Five talking points from the Black Caps' four-wicket win over South Africa at the Cricket World Cup.
Colin de 'Coroner' Grandhomme:
Back in Birmingham, where he played for the Bears in the past two Twenty20 leagues, a small pack of Kiwis were chanting his name.
New Zealanders, we must admit, have terrible chants.
"Colin de Grandhomme," clap, clap, clap clap clap... you know how it goes.
But it was a chant, nonetheless.
And that was before he hit two sweetly struck pick up off the hip sixes into the lively Eric Hollies Stand.
Maybe the chant wasn't so bad after all. Inspiring, even.
De Grandhomme, dubbed the 'Coroner' for his usual, minimal batting requirements at the death, turned game-changer with 60 from 47 balls before mis-hitting and leaving the skipper to ice the game.
On a favourable wet, sticky surface, de Grandhomme also had 1-33 from 10 overs in a display of controlled cricketing strangulation and McGrath-esque accuracy.
Big time performance under pressure. Could he be this World Cup's Grant Elliott cult figure?
Captain Fantastic: How Kane kept his cool in World Cup thriller
Controversial call: Should Williamson have walked?
Liam Napier: Can we start to believe in World Cup title?
Must now come into consideration.
The other Colin, Munro, remains unconvincing at the top. In some ways an unlucky dismissal - inside edge onto the thigh for a ballooned catch - after looking good early. Technique an ongoing issue, though. Need much more than nine from five and out.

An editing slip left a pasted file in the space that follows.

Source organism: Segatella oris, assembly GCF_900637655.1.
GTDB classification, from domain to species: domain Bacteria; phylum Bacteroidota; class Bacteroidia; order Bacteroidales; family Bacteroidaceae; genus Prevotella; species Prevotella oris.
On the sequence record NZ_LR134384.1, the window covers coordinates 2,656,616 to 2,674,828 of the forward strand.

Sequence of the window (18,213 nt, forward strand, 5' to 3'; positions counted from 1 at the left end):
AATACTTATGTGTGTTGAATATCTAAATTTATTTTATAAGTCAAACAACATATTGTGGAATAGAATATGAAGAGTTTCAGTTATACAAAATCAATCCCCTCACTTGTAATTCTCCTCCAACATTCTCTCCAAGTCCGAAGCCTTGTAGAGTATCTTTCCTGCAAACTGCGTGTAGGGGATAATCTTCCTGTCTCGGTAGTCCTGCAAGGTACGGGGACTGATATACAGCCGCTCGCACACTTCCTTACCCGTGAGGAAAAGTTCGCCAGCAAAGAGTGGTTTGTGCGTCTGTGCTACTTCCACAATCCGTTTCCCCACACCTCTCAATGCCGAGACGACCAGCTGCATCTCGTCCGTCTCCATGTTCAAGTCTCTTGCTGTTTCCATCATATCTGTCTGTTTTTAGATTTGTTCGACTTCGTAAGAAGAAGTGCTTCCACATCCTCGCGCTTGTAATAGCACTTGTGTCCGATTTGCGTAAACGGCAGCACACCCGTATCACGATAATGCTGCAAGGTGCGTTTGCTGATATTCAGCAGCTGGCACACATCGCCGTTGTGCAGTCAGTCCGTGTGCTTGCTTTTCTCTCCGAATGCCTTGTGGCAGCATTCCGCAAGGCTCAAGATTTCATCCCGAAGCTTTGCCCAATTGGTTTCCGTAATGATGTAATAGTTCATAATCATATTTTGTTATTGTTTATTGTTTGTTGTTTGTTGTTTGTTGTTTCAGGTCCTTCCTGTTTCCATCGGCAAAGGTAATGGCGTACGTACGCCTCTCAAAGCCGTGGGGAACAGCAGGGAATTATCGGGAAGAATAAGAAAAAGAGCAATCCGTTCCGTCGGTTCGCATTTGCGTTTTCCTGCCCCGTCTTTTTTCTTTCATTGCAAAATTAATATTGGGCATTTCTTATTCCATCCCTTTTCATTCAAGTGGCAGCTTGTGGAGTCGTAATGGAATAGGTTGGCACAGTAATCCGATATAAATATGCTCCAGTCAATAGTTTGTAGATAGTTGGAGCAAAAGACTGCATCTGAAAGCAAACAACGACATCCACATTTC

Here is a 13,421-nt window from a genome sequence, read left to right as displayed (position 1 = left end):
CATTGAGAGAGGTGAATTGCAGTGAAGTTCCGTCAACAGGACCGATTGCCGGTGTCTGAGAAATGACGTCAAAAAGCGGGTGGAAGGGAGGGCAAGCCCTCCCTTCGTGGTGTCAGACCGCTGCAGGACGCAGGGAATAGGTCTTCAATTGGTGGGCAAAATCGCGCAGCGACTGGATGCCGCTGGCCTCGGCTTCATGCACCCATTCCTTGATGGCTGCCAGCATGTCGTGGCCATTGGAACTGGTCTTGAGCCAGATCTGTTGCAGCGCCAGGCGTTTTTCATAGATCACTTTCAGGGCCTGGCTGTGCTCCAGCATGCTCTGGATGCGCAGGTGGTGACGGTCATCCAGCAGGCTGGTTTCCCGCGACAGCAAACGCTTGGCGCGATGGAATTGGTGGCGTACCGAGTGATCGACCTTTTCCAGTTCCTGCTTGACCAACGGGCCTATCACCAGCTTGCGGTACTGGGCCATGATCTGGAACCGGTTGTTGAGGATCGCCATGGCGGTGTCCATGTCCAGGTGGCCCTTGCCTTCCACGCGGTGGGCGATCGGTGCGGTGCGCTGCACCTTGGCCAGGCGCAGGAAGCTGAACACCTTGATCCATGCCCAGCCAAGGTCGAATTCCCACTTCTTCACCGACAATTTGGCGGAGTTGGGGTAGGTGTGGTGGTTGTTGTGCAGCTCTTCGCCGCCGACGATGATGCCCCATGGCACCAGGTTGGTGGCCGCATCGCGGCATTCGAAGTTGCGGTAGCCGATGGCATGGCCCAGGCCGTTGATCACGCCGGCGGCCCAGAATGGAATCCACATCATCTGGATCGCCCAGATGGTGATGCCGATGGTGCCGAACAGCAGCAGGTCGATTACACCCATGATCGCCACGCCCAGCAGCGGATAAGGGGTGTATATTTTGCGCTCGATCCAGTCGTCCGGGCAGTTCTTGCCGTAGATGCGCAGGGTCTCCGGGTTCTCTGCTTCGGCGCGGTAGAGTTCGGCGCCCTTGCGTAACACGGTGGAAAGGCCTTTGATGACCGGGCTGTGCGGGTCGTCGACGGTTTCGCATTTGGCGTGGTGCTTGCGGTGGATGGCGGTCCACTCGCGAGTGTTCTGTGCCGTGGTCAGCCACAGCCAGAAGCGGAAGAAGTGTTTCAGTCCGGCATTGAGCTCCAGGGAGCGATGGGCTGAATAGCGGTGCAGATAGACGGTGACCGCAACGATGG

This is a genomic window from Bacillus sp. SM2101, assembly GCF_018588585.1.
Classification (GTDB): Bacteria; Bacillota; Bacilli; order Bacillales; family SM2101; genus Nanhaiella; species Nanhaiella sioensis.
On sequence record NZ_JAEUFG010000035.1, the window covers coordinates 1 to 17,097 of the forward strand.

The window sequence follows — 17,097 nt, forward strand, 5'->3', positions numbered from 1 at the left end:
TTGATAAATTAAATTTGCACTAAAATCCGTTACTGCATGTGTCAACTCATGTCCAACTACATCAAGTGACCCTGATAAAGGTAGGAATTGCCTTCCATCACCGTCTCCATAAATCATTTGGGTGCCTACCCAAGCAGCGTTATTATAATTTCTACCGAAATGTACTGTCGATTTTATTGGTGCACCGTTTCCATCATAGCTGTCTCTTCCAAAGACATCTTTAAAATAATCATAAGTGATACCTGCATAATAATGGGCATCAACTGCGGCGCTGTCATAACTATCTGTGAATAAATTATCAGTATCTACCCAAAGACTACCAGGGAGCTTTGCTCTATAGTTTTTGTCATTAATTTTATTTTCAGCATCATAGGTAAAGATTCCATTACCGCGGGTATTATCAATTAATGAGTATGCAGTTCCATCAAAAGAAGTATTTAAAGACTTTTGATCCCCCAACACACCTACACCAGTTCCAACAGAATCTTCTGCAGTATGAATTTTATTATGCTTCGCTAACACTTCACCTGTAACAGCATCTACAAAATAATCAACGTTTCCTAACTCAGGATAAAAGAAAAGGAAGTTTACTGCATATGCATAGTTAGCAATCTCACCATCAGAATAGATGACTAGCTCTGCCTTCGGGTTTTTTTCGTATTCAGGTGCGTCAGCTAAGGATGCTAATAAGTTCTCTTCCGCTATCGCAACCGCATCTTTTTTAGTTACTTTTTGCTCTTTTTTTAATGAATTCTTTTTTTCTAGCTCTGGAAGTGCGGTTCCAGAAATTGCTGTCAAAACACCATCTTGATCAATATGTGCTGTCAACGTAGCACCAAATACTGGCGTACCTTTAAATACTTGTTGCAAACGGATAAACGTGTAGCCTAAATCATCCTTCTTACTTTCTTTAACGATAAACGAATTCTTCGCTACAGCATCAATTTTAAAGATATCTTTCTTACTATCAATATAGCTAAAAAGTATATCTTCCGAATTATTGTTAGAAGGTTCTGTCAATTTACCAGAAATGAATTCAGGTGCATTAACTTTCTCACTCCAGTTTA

If not for Munro, Nicholls could come into contention for the struggling middle order. Two false starts and a 13 not out reveal Tom Latham's lean contributions since returning from a fractured finger. As a senior leader, he will be disappointed not to front thus far in the two tense wins over Bangladesh and South Africa.
Latham is probably safe but then there's Jimmy Neesham. Not required with the ball despite taking five wickets against Afghanistan, he again perished, this time for 23 after starting the rebuild, when Williamson needed him to hang around and do the heavy lifting. Ditto against Bangladesh.
Nicholls has plenty of backbone for the fight. He deserves a crack somewhere, at some stage.
On a positive note, Martin Guptill appeared to be gradually finding timing with five boundaries in his 35 from 59, before treading on his stumps after an unbalanced pull.
What more can you say about the man. A maiden World Cup century, 500 World Cup runs, 1000 in England. Wouldn't want anyone else batting for your life. Could name your son Kane and everyone would understand why. Well, every Kiwi sports fan anyway.
Pretty well locked in. Would almost need an America's Cup style collapse not to make it from here. One more victory should do it, and you'd back the Black Caps to get one from the West Indies in Manchester on Sunday, or Pakistan back here in Birmingham where they will now know conditions next Wednesday, before Australia and England to finish the round robin. Still time to build momentum and attempt to fix issues while perhaps tweaking the side.
Exceptional venue, great value. Atmosphere from the 25,000 odd fans lifted the tighter the contest became. Some tickets said to have been snapped up for £18, pricing to draw a New Zealand South Africa crowd. And they came. Both colours well represented. In good voice, too.
Food, the most ridiculous media spread you ever did see. Cheese platter - enough blocks to form a house foundation - roast beef, Yorkshire pudding, curry, chicken, poppadoms, eclairs, you name it. Almost needed a poppa nap, and a doggy bag.